Alan was excited about plans to build a new milking parlor. His eyes lit up.
“We’ll build it so that we are standing lower than the cows. That way we won’t have to crouch down to milk them. I have the design. We’ll start building forms and pouring cement this spring and be done by summer. Whadda ya think? Will you gals volunteer to help?”
Later that year I did volunteer, and I enjoyed shoveling the cement and gravel into the rotating cement mixer, already filled with sloshing water. Between shovelfuls we joked and flirted with the boys. When the mixture was ready, the older boys dumped the lumpy mass into a wheelbarrow and rolled it into the barn where it miraculously solidified into a durable, useful structure. This was my first of many experiences with cement.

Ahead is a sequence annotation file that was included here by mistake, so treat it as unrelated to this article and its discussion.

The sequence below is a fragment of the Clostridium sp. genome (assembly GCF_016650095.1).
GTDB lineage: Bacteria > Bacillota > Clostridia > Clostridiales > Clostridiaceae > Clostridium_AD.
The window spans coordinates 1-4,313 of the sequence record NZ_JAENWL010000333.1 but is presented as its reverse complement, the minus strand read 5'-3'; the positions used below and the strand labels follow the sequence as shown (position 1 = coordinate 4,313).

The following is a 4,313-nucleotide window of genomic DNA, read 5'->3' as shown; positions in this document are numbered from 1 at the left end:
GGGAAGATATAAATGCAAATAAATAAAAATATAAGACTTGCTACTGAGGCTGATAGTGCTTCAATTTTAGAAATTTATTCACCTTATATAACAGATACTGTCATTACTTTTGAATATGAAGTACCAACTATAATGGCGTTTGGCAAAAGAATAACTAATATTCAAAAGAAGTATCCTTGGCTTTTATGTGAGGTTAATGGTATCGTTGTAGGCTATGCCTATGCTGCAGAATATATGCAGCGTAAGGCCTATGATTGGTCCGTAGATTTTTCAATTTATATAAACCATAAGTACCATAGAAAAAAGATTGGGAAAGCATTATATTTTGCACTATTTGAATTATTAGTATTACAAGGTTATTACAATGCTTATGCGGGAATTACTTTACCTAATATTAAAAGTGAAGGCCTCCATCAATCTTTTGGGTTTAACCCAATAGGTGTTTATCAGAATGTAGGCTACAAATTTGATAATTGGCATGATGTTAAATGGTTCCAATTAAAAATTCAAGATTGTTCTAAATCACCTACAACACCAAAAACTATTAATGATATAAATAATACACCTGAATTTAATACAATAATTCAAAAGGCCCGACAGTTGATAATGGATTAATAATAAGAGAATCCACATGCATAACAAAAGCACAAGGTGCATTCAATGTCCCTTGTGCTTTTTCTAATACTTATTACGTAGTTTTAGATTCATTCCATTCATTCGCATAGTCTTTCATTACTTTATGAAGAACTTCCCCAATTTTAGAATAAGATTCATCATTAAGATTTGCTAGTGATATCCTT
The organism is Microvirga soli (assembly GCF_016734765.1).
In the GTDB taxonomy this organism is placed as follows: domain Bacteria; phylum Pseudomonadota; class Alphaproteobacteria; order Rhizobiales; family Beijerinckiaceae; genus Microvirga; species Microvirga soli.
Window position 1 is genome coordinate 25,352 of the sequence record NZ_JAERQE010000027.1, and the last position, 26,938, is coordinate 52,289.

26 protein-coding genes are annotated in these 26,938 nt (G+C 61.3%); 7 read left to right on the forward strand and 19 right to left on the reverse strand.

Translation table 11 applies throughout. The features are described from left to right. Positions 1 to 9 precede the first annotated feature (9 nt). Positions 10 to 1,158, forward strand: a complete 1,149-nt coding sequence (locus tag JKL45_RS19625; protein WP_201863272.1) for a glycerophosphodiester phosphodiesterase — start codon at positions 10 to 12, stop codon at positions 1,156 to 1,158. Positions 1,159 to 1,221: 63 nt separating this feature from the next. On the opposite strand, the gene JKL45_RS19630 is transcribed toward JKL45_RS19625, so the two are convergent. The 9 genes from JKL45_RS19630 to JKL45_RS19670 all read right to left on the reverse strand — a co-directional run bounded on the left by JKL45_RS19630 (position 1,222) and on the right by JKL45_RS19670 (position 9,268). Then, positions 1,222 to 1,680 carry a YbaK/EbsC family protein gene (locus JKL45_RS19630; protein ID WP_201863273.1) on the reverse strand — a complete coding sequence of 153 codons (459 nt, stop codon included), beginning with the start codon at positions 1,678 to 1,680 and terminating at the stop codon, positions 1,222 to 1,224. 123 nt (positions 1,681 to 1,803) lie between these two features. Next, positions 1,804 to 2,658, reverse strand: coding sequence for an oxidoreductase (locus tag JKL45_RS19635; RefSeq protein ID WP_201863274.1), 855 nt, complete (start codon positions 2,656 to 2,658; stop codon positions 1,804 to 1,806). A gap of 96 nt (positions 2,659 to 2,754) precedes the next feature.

Our morning chores were complete when the cows’ udders were empty, and all the milk was collected into the cooler tank. Alan filled the empty cans we’d brought over with cold milk for the next day’s school consumption. The cans were now too heavy for us to carry, so he lifted them into the back of the pickup truck. The three of us climbed in next and found a place to sit in the open truck bed, where we could steady the cold cans. Alan started the engine and drove us into the morning sun, back to the school for breakfast at 7:00 am. We huddled together, unable to hear each other while the windy wake whipped hair across our eyes and mouths.
“I’m ready for some scones!” I shouted into the wind.
These kinesthetic farm experiences were perfect for me. I loved animals and experiential learning, and my mother had already fully prepared me to be a good worker. One of her favorite mantras was, “A job worth doing is a job well done.” She taught us how to paint wood correctly, how to pull a dandelion with its taproot intact, how to cut our toenails straight across, how to form hospital corners when making a bed. I had sometimes objected to a required task but always liked learning and the physical process of doing things.